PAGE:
While this was indeed a sterling idea, and I sincerely thank Nathan for the out of the box (or perhaps "in the box") thinking, it didn't work.  The download and installation of the Virtual PC software went really pretty well.  Then I realized that in order to actually use this, I'd have to buy another copy of XP or Vista to make it work.  You might be thinking "reinstall the version you're using in the VM" but alas, it's a Sony OEM thing and doesn't install in a virtual machine!

So... faced with giving the Death Star more money for another copy of this turd they call an OS, I just couldn't bring myself to it.  Buying Vista off the shelf was going to set me back a solid $300 and change, and I figured that if I'm going to drop that kind of money on a turd, I might as well get a laptop out of it.  So I ponied up a couple hundred more and bought another laptop.  Oddly, this gives me two consolations.  First, if this experiment doesn't pan out or I don't get this gig that I'm going through this hell for, I still have a laptop instead of an "operating system" copy that has absolutely no long term value.  Second, I'm confident that Sony paid the lowest possible dollar for the copy of Microsoft's "operating system" on this laptop, so while I'm out a couple hundred more than the copy of the OS alone, at least all my money didn't go to the Death Star.

From here, if it wasn't so painful, it would be funny.  The Virtual PC software, after installation, told me in no uncertain terms "hey, I know you just went through this installation, but yeah, there's not enough space on your hard drive or enough memory to do anything practical, so... dude, you just wasted another hour of your life.  Thank you for buying Microsoft!".  Even having the service running brought my poor little laptop to its knees, so there was no way I could keep this virtual PC thing.  (And by the way, up until this disaster, this "little laptop" has done just fine in running my company and my technical life for the past couple of years.)  So I uninstalled Virtual PC.  And oh what a crap storm that started!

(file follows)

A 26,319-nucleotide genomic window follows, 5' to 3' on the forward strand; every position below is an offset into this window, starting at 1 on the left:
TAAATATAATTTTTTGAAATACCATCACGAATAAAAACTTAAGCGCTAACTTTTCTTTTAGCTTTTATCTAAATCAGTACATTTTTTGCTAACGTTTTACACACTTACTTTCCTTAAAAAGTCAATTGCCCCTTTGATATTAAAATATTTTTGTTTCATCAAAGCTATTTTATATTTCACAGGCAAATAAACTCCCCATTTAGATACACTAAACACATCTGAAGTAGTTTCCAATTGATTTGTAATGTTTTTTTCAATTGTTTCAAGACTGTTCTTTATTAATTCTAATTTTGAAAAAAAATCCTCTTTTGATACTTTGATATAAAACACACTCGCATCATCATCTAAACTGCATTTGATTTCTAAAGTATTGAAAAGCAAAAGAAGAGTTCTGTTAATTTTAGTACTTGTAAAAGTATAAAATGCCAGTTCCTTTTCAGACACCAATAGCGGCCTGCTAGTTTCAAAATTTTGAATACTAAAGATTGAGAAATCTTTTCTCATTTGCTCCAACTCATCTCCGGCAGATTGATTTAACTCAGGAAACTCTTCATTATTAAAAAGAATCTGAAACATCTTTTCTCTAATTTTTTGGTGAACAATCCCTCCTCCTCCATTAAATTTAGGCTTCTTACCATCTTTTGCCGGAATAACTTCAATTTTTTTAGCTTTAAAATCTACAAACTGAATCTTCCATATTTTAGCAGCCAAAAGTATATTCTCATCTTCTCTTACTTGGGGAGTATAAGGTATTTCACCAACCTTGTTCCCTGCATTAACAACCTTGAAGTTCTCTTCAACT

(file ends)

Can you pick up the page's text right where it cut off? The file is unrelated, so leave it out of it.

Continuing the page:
The first attempt to uninstall the Virtual PC hung near the end, disabled all my network connections, and refused to allow my machine to shut down normally.  The uninstall is supposed to take a couple of minutes; I left it to run for SIX HOURS.  Did it uninstall?  No.  Well, it didn't actually install ITSELF, but it DID uninstall enough of my Cisco VPN client so that I was no longer able to connect to any of my clients!

After a couple of hard reboots, I was finally able to re-enable my network connections and get the virtual PC thing off my laptop, but the Cisco VPN solution was horribly horked.  Now, if you've never installed the Cisco VPN solution, it's not really the most enjoyable of experiences.  Every now and again the Cisco installer gets about halfway, blows chunks, and then doesn't allow you to install or uninstall the software without going through hours of dangerous and very error-prone registry changes.  Fortunately, it wasn't that bad today.  I was unable to install the Cisco solution because according to the installer, it was ALREADY installed.  And that's true, it was.  Rather than being uninstalled, the Cisco solution had simply had its heart and lungs sucked out of it by the Microsoft Virtual PC uninstaller.  (Why do I feel the urge to make a "Nightmare on Elm Street" reference here?)

Two Cisco uninstalls, a couple of reboots, and a reinstall later, I'm back to having a working Cisco connection.  The new laptop accepted Microsloth's Visual Stupido pretty readily, and I was able to open the customer project, only to find that a good solid portion of the project is missing.  In other words, I've gone through THREE DAYS of technology hell and as of this moment I have absolutely nothing to show for it....